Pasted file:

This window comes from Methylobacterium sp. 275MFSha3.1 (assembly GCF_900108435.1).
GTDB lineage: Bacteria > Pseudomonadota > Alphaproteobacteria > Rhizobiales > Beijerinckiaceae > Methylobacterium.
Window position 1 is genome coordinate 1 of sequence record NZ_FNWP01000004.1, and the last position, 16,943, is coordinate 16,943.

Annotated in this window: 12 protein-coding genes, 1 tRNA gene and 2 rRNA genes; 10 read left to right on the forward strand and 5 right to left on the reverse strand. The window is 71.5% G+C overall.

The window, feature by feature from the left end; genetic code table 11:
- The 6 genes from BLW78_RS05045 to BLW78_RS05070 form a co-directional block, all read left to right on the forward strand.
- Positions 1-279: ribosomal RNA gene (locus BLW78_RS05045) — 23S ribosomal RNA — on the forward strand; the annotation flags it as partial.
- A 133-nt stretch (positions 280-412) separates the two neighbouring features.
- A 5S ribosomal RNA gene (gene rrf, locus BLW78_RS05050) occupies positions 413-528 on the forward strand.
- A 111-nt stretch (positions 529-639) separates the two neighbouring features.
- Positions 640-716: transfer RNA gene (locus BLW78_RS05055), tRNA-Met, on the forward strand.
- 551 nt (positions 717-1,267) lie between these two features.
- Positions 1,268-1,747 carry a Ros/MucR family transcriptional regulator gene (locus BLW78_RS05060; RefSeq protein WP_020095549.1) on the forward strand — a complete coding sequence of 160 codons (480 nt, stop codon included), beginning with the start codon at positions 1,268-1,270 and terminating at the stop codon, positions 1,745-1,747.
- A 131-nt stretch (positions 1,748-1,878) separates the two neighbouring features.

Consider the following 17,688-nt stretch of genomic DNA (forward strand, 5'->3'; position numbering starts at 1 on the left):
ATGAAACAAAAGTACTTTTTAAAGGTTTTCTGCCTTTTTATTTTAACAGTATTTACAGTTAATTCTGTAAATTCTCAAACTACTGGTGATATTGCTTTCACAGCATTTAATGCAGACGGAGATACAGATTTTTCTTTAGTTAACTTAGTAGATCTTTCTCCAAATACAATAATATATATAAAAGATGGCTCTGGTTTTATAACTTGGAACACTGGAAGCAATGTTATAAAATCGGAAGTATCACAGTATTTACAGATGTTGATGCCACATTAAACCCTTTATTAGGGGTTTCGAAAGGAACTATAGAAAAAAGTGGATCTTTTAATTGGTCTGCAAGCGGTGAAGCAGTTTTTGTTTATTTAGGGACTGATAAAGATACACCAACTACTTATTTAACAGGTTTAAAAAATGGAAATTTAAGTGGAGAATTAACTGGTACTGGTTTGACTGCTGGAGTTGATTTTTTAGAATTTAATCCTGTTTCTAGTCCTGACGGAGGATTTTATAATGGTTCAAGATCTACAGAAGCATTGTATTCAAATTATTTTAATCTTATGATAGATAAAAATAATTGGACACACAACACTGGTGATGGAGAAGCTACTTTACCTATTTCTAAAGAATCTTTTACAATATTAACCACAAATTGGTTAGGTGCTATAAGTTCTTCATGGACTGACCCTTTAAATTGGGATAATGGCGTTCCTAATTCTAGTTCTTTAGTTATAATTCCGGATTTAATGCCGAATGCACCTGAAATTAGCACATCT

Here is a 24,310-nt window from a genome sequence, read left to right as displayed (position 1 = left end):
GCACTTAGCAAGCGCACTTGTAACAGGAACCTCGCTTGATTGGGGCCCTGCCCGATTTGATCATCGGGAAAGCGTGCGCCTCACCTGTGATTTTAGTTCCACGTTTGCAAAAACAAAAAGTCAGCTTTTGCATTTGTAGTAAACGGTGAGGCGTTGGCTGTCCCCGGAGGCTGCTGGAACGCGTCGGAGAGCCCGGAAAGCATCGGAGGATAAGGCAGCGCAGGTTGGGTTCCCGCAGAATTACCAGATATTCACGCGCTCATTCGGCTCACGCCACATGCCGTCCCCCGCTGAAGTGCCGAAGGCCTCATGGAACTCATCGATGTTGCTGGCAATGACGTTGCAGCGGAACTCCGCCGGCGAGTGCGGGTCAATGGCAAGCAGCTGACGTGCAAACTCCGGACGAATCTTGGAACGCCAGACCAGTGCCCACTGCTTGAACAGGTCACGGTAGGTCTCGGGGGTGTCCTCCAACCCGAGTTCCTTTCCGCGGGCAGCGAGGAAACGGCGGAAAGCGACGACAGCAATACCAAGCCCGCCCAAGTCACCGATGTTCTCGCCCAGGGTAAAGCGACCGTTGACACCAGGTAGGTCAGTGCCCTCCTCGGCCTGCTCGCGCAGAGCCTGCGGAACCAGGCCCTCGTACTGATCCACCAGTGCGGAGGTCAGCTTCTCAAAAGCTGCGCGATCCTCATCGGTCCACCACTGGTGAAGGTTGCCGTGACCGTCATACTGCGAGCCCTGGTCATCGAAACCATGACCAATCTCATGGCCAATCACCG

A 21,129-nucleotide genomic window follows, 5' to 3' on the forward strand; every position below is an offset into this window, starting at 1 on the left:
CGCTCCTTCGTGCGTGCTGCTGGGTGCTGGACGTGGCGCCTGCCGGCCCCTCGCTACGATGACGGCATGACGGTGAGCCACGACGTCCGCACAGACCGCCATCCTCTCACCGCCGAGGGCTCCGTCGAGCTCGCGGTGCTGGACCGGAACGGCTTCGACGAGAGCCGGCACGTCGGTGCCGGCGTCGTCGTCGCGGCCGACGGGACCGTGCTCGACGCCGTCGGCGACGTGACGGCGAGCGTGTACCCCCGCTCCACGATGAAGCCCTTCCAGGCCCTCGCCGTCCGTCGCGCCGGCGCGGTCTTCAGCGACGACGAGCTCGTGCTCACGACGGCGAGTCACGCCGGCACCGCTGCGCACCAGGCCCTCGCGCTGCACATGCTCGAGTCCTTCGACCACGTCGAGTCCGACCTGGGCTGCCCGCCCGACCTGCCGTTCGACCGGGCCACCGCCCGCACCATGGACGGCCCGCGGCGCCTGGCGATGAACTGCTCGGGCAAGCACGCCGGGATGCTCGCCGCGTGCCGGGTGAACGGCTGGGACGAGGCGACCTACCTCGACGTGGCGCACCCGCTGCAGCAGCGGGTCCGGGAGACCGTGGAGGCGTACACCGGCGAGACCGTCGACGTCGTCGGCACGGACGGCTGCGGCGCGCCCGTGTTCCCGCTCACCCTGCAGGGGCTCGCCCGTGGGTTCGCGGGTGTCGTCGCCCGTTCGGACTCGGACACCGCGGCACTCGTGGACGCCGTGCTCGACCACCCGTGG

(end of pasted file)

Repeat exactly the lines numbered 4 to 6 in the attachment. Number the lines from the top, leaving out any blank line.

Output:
Annotated in this window: 12 protein-coding genes, 1 tRNA gene and 2 rRNA genes; 10 read left to right on the forward strand and 5 right to left on the reverse strand. The window is 71.5% G+C overall.

The window, feature by feature from the left end; genetic code table 11:
- The 6 genes from BLW78_RS05045 to BLW78_RS05070 form a co-directional block, all read left to right on the forward strand.